Highland Main Line

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Highland Main Line
Tomatin railway viaduct 02.jpg
The Highland Main Line viaduct over
the River Findhorn at Tomatin
Overview
Type Heavy rail
System National Rail
Status Operational
Locale Perth and Kinross
Highland
Scotland
Termini Perth
Inverness
Stations 10
Operation
Owner Network Rail
Operator(s) First ScotRail
East Coast
Rolling stock Class 43 "HST"
Class 158 "Express Sprinter"
Class 170 "Turbostar"
Technical
Track gauge 1,435 mm (4 ft 8 12 in)
Highland Main Line
Kyle of Lochalsh Line
Far North Line
Rose Street Junction
Welsh's Bridge Junction
Inverness
Millburn Junction
Aberdeen to Inverness Line
Slochd Summit
Carrbridge
Strathspey Railway
Aviemore
Kingussie
Newtonmore
Dalwhinnie
Drumochter Summit
Blair Atholl
Pitlochry
Dunkeld and Birnam
Glasgow to Aberdeen Line
Perth
Moncrieffe Tunnel
Edinburgh to Aberdeen Line
Ladybank
Edinburgh to Aberdeen Line
Gleneagles
Dunblane
Bridge of Allan
Croy Line (to Alloa)
River Forth
Stirling
M876 motorway
Larbert
Edinburgh to Dunblane Line
Glasgow to Aberdeen Line
Croy Line (to Glasgow)

The Highland Main Line is a railway line in Scotland. It is 118 mi (190 km) long and runs through the Scottish Highlands linking a series of small towns and villages with Perth at one end and Inverness at the other. Today, services between Inverness and Edinburgh, Glasgow and London use the line. At Inverness the line connects with the Far North Line, the Aberdeen-Inverness Line and services on the Kyle of Lochalsh Line. All trains are diesel-powered, since the line is not electrified.

Much of the Highland Main Line is single track, and trains coming in opposite directions are often timed to arrive at stations at the same time, where crossing loops permit them to pass. Journey times between Inverness and Edinburgh or Glasgow are approximately three and a half hours.[1]

History[edit]

The vast majority of the line was built and operated by the Highland Railway with a small section of the line between Perth and Stanley built by the Scottish Midland Junction Railway, amalgamated with the Aberdeen Railway to become the Scottish North Eastern Railway in 1856, and then absorbed by the Caledonian Railway in 1866. Originally, the line between Inverness and Perth went via Forres, but the Inverness and Aviemore Direct Railway was opened in 1898 to allow for a more direct routeing.

There are two significant summits on the line; Drumochter Summit between Blair Atholl and Dalwhinnie, and Slochd Summit between Carrbridge and Inverness. Other distinct features on the route include the viaducts at Culloden and Tomatin, the spectacular mountain pass at Drumochter and the severe gradients encountered in both directions, particularly the extended climb from Inverness to the Slochd summit which averages around 1 in 60 the whole way.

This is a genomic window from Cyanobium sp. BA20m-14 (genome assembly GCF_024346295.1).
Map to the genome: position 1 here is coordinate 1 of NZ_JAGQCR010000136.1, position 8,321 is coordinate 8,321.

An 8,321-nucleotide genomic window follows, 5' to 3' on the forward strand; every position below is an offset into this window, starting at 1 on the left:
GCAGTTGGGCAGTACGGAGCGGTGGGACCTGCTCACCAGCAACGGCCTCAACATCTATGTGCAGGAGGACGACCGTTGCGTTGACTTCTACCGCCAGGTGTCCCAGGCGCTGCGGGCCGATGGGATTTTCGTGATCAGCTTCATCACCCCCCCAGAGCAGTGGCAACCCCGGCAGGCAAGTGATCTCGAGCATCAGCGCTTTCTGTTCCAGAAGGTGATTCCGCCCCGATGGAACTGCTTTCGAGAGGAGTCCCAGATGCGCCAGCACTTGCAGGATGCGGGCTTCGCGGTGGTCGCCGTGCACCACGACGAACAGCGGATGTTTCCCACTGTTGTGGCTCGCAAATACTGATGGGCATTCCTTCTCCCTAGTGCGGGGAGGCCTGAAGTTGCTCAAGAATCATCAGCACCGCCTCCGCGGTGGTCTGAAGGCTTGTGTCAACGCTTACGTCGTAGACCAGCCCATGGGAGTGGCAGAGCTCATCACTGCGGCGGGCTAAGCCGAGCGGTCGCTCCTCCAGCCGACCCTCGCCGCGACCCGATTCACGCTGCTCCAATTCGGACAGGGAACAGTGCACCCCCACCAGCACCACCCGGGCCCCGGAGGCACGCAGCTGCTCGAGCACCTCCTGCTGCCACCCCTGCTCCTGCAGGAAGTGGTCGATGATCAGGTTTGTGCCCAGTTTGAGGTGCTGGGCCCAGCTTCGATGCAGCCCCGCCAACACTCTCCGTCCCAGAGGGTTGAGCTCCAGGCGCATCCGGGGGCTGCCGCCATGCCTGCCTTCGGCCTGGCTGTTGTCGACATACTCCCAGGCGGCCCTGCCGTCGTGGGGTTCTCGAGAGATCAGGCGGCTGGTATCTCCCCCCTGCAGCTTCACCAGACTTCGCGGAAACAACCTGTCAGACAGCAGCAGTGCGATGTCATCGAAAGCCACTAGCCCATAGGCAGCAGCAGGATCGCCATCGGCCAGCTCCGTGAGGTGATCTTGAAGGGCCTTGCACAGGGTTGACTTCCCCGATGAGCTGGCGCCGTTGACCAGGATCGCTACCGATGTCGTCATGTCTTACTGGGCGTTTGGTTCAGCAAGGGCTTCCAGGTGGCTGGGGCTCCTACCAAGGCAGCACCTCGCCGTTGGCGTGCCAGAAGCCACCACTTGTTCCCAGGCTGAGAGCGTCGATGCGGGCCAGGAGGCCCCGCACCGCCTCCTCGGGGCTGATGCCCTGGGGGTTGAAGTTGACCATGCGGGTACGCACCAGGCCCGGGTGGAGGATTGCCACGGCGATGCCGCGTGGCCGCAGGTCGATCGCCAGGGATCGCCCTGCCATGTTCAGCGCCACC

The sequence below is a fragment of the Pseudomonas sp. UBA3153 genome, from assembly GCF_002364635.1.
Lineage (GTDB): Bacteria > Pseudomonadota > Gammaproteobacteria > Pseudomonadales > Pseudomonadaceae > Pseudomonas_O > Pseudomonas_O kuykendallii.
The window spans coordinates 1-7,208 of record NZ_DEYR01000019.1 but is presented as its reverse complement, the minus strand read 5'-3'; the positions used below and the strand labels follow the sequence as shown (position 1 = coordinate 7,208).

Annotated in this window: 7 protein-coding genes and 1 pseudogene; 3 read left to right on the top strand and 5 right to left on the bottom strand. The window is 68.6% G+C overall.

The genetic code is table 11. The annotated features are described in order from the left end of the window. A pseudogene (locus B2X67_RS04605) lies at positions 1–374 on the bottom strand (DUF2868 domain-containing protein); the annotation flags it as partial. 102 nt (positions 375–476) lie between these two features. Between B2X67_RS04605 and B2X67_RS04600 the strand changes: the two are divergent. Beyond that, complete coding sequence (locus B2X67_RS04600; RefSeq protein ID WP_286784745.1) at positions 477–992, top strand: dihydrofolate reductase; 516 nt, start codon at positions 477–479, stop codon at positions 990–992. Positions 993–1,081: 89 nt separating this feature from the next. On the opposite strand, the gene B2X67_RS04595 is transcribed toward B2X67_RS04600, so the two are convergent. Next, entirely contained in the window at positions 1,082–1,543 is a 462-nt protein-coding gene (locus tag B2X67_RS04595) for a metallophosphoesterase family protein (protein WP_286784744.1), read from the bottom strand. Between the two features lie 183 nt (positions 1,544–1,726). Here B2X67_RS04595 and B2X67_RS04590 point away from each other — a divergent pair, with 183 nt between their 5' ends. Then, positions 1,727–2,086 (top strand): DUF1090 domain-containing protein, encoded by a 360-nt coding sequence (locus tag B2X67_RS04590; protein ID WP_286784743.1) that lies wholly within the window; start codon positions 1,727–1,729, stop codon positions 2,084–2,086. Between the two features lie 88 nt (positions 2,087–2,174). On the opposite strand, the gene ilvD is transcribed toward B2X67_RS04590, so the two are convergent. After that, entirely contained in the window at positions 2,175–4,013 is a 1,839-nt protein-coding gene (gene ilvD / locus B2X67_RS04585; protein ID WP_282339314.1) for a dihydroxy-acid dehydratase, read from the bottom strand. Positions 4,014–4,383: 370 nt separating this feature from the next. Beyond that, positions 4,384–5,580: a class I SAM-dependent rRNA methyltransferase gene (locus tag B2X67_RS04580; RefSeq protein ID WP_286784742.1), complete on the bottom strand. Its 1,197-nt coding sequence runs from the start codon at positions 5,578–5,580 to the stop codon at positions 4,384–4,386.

Stations and services[edit]

As of 2004, there are stations on the line as follows:

Places served Ordnance Survey grid references
and other notes
Perth NO112230
Dunkeld and Birnam NO030417
Shared station
Pitlochry NN937580
Blair Atholl NN870653
Dalwhinnie NN634848
Newtonmore NN715984
Kingussie NH756003
Aviemore NH895123
Connection with Strathspey Railway
Carrbridge NH899224
Inverness NH667454

Services on the line are provided by First ScotRail and East Coast. A roughly two-hourly First ScotRail service operates between Perth and Inverness throughout the day, with all services running from either Glasgow Queen Street (via Stirling) or Edinburgh Waverley (via Kirkcaldy). The East Coast service is titled 'The Highland Chieftain'. Formed of a HST unit, it departs Inverness at around 8am and runs to London Kings Cross, via Perth, Stirling, Falkirk, Edinburgh and the East Coast Main Line, arriving in London at about 4pm. The return working leaves London at midday and reaches Inverness in the late evening.

There is also a First ScotRail-operated sleeping car service that travels overnight between Inverness and London Euston via Perth, Stirling, Edinburgh Waverley and the West Coast Main Line, under the title 'The Caledonian Sleeper'. This joins portions from Aberdeen and Fort William at Edinburgh Waverley and south of there becomes the longest locomotive-hauled passenger train in the UK - regularly loading to 17 Mark 2/3 coaches.

Reliability on the route is variable, due to many areas being single line. Also, because ScotRail are not fined for the late running or cancellation of trains in extreme weather, it means that a high number of trains on this route are allowed to run late or are cancelled in comparison to the rest of Scotland, as weather here is often snow for many weeks during winter.

Panoramic view of Culloden Viaduct with a First ScotRail train on the Highland Line on it

Usage[edit]

Station usage at some stations remain stable. Overall usage on the line comparing April 2003 to April 2010 has increased 154%.

References[edit]

  1. ^ Highland line timetables

External links[edit]